Just the words ‘letting go’ bring a sense of relief and joy, similar to the letting out of a long-held breath. When we free ourselves from the desires and cares and distress about the past and the future, when we stop clinging to situations and people that have served their time, and accept inevitable events beyond our control, we ‘let go and let God!’
In the world of the yogi it is called Vairagya, this beautiful balance between material existence and the spiritual plain of detachment and disentanglement from the negative dialogue that often engages our minds.
Looking at my once-precious limited-edition branded handbags and couture gowns ruefully, I am conscious of how little they matter to me in the present, when our outlook on life has been turned on its head.
Nothing has shown us more starkly than the ongoing pandemic and the changes it has brought in its wake how important it is to let go of attachments to objects like handbags and clothes, as well as to superficial relationships and angst about past wrongs, and to live in the moment sans stress and anguish.
Seeing people in their prime, without any comorbidities, lose their lives to the Novel Coronavirus has been a wake-up call for me, and I presume to many others around the world — it has brought us face to face with our own mortality, and the unpredictability of life.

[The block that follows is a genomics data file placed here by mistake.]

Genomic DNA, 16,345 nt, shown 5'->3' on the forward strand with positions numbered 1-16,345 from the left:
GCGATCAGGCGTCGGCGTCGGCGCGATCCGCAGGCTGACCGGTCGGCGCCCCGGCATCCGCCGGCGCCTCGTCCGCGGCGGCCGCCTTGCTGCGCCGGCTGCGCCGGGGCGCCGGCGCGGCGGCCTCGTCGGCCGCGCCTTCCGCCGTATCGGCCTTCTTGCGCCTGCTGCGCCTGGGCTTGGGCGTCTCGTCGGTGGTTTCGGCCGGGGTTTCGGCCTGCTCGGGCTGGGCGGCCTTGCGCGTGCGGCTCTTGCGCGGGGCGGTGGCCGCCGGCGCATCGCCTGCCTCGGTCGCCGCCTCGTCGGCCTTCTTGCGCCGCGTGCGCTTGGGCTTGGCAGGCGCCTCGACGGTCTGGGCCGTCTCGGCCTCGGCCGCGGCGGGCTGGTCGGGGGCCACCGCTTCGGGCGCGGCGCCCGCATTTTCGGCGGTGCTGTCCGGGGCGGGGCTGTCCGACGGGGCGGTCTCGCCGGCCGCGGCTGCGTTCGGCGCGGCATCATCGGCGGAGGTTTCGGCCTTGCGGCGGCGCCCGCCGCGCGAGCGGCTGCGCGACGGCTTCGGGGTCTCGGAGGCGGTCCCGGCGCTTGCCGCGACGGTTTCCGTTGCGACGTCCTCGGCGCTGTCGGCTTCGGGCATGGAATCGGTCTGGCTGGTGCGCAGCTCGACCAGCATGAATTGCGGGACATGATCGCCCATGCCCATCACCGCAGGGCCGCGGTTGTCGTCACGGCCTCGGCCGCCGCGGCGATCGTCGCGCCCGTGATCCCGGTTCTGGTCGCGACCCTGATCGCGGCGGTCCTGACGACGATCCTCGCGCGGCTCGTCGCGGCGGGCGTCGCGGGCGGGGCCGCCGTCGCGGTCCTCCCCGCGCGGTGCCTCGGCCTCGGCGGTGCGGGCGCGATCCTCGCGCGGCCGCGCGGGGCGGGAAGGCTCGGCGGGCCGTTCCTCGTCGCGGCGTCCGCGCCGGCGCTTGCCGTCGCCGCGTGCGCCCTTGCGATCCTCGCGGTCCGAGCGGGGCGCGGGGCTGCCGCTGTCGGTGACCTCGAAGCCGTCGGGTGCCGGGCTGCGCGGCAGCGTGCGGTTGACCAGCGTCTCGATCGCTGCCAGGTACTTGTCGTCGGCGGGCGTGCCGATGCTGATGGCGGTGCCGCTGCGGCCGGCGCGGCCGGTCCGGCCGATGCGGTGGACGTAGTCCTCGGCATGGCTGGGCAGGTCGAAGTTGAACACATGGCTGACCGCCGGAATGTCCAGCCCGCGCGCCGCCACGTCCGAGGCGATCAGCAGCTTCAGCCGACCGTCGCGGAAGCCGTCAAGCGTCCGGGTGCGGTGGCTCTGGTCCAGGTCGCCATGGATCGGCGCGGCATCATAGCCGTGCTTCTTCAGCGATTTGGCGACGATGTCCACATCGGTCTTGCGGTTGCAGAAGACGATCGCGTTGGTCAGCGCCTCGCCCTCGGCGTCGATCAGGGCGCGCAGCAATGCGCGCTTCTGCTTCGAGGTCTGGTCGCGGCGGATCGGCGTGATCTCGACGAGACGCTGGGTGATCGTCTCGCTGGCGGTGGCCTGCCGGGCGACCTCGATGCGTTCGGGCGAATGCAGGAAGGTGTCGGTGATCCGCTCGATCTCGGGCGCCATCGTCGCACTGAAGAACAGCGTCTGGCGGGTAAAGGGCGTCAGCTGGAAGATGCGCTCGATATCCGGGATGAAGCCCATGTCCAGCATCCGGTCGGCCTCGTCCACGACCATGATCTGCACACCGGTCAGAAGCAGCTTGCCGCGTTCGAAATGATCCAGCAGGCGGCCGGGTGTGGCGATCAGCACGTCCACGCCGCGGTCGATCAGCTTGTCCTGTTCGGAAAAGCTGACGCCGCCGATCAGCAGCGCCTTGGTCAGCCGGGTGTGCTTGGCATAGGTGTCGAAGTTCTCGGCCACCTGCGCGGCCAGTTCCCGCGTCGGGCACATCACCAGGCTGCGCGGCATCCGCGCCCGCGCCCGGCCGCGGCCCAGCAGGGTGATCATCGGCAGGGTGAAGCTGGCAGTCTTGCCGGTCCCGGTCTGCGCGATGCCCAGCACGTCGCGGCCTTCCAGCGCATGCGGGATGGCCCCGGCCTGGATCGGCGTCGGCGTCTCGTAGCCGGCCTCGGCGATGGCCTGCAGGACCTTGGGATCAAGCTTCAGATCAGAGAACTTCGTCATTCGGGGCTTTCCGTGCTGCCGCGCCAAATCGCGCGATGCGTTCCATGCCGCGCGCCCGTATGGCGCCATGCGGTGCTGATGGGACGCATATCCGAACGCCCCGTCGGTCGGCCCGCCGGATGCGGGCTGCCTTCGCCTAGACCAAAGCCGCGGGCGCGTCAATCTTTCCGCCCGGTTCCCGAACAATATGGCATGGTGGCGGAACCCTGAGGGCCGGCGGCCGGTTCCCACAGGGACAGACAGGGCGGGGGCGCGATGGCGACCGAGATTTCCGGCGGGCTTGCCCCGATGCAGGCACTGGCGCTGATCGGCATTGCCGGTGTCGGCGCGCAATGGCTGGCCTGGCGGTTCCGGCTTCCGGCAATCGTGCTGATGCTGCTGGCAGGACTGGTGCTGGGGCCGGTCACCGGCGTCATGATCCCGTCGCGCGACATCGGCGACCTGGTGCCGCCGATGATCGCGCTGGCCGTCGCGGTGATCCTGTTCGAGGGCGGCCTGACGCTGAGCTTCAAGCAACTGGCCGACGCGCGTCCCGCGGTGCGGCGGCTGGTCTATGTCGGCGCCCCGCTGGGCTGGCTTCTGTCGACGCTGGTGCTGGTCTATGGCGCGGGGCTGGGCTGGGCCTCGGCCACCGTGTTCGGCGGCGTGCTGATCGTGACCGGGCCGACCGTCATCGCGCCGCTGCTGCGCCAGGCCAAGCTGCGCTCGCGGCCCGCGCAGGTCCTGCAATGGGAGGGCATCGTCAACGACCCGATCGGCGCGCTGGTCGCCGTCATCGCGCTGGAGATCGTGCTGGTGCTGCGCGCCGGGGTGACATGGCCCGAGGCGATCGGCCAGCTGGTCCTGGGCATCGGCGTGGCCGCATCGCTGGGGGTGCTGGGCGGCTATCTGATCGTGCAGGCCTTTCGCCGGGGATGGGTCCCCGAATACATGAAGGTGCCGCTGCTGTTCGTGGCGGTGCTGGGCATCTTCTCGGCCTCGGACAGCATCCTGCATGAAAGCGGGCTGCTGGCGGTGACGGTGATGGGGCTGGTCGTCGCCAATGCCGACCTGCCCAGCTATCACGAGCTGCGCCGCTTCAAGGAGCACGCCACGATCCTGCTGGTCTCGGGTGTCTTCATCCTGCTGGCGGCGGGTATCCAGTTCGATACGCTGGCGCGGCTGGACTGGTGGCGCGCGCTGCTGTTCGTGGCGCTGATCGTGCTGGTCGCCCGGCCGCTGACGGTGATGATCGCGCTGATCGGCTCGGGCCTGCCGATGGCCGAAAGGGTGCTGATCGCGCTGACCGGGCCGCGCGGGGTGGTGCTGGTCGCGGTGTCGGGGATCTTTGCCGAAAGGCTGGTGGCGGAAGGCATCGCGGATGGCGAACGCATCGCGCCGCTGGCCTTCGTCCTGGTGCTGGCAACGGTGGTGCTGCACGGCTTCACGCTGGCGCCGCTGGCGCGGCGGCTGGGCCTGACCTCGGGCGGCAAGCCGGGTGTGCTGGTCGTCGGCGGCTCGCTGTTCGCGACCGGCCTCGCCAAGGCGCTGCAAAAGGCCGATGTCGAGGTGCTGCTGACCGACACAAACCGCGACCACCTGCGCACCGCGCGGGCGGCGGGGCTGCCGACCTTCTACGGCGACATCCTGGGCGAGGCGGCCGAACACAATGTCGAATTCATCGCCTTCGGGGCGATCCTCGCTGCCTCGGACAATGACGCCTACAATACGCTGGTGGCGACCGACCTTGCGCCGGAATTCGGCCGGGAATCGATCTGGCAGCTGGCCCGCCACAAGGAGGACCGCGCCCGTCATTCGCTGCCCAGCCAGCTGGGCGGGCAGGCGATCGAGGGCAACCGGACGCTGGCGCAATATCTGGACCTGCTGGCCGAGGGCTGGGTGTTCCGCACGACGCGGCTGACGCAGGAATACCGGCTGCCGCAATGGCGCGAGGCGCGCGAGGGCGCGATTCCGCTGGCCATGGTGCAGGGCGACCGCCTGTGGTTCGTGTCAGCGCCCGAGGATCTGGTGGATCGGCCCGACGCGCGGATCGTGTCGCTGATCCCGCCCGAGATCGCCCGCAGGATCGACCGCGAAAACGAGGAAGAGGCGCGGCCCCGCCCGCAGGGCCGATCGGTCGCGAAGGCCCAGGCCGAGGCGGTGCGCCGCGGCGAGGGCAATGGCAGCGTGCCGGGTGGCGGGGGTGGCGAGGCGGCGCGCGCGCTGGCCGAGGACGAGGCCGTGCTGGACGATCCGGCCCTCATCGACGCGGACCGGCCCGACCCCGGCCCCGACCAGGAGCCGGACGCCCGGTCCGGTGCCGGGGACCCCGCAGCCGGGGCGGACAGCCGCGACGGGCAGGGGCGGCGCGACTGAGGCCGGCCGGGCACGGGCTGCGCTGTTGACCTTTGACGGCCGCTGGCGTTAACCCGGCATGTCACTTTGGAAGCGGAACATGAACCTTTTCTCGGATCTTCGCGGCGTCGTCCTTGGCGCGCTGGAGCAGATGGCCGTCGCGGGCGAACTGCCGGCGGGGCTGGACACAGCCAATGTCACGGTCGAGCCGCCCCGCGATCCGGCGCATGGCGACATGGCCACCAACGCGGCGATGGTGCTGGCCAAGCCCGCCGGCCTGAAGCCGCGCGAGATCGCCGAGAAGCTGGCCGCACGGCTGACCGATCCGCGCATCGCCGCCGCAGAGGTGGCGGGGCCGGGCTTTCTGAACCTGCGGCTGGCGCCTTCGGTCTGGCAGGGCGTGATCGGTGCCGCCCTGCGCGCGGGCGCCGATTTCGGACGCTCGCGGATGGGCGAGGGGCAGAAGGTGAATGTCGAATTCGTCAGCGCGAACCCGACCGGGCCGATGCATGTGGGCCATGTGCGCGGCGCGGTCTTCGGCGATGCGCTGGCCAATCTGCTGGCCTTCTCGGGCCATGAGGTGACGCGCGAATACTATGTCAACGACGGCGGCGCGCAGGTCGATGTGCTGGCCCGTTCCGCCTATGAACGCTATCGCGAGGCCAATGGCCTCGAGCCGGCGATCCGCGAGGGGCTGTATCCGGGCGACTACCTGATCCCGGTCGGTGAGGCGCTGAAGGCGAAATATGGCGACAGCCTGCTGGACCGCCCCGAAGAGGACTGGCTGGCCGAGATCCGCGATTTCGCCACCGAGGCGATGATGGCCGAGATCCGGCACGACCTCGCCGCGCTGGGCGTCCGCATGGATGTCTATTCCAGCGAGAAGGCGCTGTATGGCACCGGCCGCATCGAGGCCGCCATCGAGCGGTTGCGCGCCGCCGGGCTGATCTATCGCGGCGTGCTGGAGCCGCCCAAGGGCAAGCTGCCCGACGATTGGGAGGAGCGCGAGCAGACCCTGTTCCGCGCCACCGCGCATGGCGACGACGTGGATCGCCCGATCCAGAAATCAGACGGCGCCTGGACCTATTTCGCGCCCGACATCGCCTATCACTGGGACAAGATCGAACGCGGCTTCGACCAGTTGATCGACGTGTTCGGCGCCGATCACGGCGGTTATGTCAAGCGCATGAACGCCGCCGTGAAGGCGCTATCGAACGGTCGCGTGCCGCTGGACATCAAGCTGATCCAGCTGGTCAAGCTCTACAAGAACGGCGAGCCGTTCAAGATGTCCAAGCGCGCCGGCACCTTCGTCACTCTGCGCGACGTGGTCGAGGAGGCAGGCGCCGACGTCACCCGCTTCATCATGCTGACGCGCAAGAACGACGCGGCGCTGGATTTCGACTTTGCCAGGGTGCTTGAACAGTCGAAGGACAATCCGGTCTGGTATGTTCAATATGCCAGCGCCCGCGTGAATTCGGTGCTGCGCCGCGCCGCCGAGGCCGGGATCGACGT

I was holding onto a past that was not particularly pleasant. But to let go was not easy. Past wrongs I suffered still intrude into my life. But I’m aware that if I don’t make a conscious effort to accept, and consciously forget the hurtful experiences rather than relive them, the past cannot be fixed, and I will be unable to have a life not defined by a distasteful past.
An attitude of gratitude works magic in this process of letting go of the unpleasant past. It allows you to appreciate your present and understand that you have a lot to be joyous about; it allows you to begin to trust in the flow of life and appreciate the fact that each day is a new beginning.
Letting go is also about trusting just a little bit in the larger scheme of things, and not being too attached to future outcomes — revelling in the process and the journey rather than obsessing about the destination.
People seldom measure up to our expectations. If we go into relationships and even work equations hoping for the best, but not planning the lay of the land to suit our expectations, we may not be disappointed. It becomes necessary for us to train ourselves to lower our hopes. We need to be able to enjoy the going while its good, but not cling to people when something is over. People and outcomes cannot change to fit into our belief systems of what should or shouldn’t be.
Hindu philosophy teaches us that even relationships are governed by horoscopes and we must not believe in a ‘forever after’.
A belief in oneself, in one’s own ability to manifest one’s future, the power to accept disappointments and go back to the drawing board with new dreams, and the capacity to believe in miracles — it is these skills that can help one let go and start on the journey toward Vairagya.